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Definition of Startup

Definition of Startup

Definition of Startup

The Honorable Union Minister, Suresh Prabhu, recently amended the definition of startup to simplify its exemptions under Section 56(2) (viib) of the Income Tax Act and provide relief from angel tax. The move is expected to relax the norms and facilitate the growth of startups in the country. This article seeks to create awareness of these newly announced provisions.

Ten Years Young

The Minister stated that an entity should be considered a started up to ten years from its date of incorporation/registration in place of the current seven-year period.

Turnover Limit

Entities which hasn’t crossed the turnover of INR 100 crores for any of the financial years during the specified ten-year period are categorized as startups, thereby enhancing the existing limit of INR 25 crores. The previous exemption limit was INR 10 crores.

Benefits of the Dictum

The move is expected to:

  • Unshackle angel investing and bring in domestic funds for startups.
  • Enable the creation of startups may potentially go global, thanks to the hike in the turnover limit.
  • Abate the instances of various redundancies; stretched timelines and red-tapism earlier associated with the exemption filing procedure and ensure a favorable environment for upcoming entrepreneurs.
  • Remove the need of justifying the valuation of angel investments, as investments from listed companies and other eligible investors are excluded from the computation of the INR 25 crore threshold, This would in-turn remove tax uncertainties.
  • Boost the startup ecosystem, which may eventually benefit the end consumers.

Explaining Angel Tax Mechanism

Angel tax refers to the income tax payable on the capital raised by unlisted companies through the issue of shares where the share price exceeds the fair market value of the shares sold. The excess realization is considered as income and would be taxable under “Income from other sources.” Funds from angels qualify for a 30% tax liability. Startups with an aggregate paid-up capital (which includes share premium) of up to Rs. 25 crores will now be exempted from the provisions of angel tax. Apart from this, investments by non-residents, venture capital funds and the specified listed companies would not be counted for Rs.25 crore capital threshold limit. This effectively conveys that startups may now raise capital from such investors without any cap by dispelling worries of angel tax.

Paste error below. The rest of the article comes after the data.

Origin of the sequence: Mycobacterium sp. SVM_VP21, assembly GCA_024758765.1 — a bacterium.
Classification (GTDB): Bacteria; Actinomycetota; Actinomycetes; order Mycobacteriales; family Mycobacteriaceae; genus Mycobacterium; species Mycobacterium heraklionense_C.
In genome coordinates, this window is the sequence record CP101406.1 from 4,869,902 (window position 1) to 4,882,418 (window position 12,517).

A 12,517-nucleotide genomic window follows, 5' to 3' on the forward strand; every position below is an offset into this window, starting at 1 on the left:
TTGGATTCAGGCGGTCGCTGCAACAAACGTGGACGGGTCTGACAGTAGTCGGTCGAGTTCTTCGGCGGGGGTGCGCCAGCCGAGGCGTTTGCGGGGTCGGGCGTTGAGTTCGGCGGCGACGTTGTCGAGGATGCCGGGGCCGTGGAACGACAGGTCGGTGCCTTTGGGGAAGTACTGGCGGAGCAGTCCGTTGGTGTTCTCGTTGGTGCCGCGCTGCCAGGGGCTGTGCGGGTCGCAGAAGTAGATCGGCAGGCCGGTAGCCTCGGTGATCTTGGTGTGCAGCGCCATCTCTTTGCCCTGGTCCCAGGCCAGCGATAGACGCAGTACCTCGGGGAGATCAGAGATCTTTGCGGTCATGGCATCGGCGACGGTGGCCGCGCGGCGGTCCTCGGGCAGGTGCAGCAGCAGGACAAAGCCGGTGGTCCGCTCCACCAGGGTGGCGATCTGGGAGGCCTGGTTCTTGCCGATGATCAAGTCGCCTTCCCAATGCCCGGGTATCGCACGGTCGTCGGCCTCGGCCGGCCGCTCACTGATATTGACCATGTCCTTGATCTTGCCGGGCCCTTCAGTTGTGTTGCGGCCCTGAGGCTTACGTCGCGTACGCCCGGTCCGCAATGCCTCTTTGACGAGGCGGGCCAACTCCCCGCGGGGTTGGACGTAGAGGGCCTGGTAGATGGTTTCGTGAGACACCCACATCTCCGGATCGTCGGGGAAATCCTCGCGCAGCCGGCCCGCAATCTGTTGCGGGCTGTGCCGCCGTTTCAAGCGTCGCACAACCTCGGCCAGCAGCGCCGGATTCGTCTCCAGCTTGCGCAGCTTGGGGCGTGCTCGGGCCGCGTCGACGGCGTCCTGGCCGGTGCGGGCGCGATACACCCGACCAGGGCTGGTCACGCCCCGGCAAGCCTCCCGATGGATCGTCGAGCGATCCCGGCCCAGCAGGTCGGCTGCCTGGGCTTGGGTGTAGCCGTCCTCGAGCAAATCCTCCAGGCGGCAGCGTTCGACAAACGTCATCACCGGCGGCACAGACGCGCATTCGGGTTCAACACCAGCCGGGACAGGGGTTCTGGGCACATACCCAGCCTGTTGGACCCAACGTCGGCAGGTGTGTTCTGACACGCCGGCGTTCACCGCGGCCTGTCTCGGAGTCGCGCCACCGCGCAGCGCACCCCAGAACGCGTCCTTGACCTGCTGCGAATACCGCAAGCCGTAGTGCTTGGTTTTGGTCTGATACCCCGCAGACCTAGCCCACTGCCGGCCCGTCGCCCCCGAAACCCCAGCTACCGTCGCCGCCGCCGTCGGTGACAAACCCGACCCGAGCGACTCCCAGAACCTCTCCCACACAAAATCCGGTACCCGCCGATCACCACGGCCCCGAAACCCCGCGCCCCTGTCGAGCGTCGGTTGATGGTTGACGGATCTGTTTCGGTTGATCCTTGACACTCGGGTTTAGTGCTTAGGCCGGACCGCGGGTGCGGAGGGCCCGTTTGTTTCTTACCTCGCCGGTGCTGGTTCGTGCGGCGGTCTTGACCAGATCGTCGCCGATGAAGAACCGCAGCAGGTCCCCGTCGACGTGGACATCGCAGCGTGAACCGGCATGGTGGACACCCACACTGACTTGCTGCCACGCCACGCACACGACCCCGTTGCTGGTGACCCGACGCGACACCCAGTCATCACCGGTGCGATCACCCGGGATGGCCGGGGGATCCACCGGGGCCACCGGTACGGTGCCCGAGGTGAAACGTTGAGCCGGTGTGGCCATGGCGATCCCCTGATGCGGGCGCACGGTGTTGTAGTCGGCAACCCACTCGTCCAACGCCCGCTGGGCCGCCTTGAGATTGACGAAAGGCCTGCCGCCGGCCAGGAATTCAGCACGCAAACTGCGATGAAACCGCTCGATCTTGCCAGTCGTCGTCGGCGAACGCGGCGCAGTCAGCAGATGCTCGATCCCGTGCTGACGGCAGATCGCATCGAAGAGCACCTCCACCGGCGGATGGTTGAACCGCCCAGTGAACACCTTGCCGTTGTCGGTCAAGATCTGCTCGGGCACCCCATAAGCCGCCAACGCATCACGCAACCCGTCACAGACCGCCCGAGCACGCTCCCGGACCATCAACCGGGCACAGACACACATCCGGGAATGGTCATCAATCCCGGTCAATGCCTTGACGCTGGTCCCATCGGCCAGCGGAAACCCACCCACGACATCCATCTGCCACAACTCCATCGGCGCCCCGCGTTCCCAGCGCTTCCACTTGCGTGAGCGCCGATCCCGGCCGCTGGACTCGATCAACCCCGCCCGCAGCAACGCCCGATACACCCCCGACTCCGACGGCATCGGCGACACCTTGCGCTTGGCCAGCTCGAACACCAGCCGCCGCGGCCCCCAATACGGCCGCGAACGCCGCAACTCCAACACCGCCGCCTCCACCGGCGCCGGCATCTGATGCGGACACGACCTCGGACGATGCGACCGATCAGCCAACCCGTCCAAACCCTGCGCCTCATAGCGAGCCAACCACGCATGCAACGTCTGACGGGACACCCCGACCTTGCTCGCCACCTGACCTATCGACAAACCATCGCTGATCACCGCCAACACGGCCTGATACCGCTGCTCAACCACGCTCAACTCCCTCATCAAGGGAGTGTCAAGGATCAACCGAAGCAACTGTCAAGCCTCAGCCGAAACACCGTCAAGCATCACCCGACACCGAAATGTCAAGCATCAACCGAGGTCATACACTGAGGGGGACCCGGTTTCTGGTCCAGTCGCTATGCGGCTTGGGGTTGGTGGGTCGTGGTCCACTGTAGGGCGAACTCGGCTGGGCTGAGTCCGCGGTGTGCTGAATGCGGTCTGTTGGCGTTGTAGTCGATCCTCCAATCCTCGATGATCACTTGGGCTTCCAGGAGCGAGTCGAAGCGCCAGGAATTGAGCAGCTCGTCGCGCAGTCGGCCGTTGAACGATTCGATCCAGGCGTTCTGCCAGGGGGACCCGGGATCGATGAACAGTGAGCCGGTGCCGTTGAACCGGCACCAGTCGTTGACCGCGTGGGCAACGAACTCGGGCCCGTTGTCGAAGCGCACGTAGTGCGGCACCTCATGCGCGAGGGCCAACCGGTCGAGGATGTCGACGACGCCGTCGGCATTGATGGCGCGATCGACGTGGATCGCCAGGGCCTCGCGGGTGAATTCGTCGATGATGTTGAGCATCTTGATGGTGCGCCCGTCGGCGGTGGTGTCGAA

Eligibility for Exemption

Startups would only be considered for these exemptions if it is a privately held company recognized by the Department for Promotion of Industry and Internal Trade. Moreover, it should not be investing in any of the below-mentioned assets:

  • Building and land apartment, except the ones used by the startups for renting or held by it as stock-in-trade in the ordinary course of business.
  • Land and/or building which is not a residential house.
  • Loans and advances, except the ones extended in the ordinary course of business by startups where the lending of money is a substantial part of its business.
  • Capital contributions made to another entity.
  • Shares and securities.
  • Motor vehicles, aircraft, yacht or any mode of transport which costs above Rs. 10 lakhs. However, these utilities would be exempted if the startups hold it for plying, hiring, leasing or as stock-in-trade in the ordinary course of business.
  • Jewellery, except if held by the startups as stock-in-trade in the ordinary course of business.
  • Other assets specified for this purpose.